A two-year study carried out by the State Administration of Cultural Heritage and the State Bureau of Surveying and Mapping used GPS and infrared devices to determine that there were 3889 miles of wall sections, 223 miles of trenches, and 1387 miles of hills and rivers (natural defenses) making the entire barrier 5,488 miles long.
Portions of the wall, some concealed by hills or mounds of earth and sand were discovered by GPS and infrared techniques. The newly mapped parts of the wall were built during the Ming Dynasty (1368-1644) to protect against northern invaders and were buried over time by sandstorms. Recent studies by Chinese archaeologists indicate that the parts of the wall in Gansu may disappear entirely within 20 years due to sandstorms.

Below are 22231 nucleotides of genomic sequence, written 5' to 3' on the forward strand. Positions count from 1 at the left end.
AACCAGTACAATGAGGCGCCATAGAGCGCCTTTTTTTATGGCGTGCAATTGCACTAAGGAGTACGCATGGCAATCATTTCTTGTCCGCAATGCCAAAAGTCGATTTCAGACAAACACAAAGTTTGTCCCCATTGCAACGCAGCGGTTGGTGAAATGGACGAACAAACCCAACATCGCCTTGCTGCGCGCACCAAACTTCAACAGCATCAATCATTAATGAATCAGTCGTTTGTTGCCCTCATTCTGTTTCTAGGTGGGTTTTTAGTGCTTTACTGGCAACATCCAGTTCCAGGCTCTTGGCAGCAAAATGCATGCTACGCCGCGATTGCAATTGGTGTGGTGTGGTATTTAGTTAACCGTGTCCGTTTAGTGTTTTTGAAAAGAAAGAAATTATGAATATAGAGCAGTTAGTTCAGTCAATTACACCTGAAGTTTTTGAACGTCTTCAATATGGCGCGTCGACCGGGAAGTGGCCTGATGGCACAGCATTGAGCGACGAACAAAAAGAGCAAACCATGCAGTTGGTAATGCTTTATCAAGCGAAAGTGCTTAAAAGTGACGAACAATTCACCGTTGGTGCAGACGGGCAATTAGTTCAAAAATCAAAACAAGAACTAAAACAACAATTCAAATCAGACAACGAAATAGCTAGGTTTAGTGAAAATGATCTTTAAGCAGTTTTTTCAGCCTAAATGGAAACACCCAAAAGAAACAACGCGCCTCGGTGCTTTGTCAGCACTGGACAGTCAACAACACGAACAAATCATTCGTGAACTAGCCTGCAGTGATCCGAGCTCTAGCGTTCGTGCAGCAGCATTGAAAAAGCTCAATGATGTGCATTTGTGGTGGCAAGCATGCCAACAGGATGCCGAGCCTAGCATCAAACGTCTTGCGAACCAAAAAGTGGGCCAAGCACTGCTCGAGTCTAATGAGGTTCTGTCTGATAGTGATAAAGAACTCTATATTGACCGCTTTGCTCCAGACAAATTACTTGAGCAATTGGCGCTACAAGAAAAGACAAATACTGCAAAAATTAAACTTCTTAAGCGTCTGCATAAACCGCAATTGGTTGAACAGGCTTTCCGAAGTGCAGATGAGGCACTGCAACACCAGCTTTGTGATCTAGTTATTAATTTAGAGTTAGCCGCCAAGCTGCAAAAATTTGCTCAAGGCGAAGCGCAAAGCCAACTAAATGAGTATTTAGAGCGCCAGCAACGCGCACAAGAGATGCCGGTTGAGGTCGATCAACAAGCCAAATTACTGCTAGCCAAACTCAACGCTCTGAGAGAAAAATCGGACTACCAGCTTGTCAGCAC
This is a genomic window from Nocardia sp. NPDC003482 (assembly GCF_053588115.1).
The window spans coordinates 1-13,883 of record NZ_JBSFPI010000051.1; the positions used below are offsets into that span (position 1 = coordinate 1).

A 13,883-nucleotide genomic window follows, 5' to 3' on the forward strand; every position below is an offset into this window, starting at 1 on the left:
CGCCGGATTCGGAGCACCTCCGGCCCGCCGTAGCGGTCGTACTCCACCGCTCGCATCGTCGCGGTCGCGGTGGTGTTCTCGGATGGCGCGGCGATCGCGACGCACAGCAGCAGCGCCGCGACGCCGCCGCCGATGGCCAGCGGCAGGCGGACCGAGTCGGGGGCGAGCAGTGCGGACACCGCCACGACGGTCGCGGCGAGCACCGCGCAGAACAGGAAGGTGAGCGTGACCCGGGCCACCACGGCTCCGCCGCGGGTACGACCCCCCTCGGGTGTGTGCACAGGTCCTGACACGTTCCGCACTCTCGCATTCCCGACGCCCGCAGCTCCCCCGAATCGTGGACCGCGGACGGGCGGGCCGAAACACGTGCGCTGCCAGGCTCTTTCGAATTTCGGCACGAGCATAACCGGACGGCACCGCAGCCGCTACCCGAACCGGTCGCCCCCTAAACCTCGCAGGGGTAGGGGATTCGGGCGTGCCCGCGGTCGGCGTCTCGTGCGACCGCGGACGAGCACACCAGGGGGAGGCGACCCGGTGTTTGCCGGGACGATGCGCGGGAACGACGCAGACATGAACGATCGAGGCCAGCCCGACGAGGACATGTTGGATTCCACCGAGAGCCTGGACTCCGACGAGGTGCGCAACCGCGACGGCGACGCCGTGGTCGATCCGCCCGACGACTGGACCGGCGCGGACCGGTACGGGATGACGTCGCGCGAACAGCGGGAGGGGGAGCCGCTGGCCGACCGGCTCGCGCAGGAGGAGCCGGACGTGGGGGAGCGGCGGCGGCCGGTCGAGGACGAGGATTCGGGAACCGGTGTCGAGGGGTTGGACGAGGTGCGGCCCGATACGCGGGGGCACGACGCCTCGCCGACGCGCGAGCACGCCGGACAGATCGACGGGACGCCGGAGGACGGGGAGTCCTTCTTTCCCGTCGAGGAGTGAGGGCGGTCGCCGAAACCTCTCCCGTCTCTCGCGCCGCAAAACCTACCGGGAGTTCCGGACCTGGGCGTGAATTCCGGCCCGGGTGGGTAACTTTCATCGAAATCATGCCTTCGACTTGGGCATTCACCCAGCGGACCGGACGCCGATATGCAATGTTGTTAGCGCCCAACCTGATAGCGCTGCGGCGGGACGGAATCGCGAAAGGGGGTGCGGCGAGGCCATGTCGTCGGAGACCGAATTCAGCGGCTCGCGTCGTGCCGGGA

I was fortunate enough to visit a part of the Great Wall for the first time in 1994 on a business trip. It was early enough in China’s great rush towards modernization that the tourist area I visited had not yet been overrun with much of the tourist “circus” that surrounds it today. I went again in 2002 taking my parents and my partner, and even with the added tourist venues (like a roller coaster, additional shops, etc), I was still in awe of the Great Wall and the effort it must have taken to build it.
The trip to China, the Great Wall, and everything else we saw, will remain one of my most precious memories, as it was the only trip I took to China (our ancestral home) with my parents. This latest discovery about the Great Wall, reminds us that it’s never too late to learn about our past. And for those of us that are Asian, taking a trip to our ancestral home is one of those activities of a lifetime.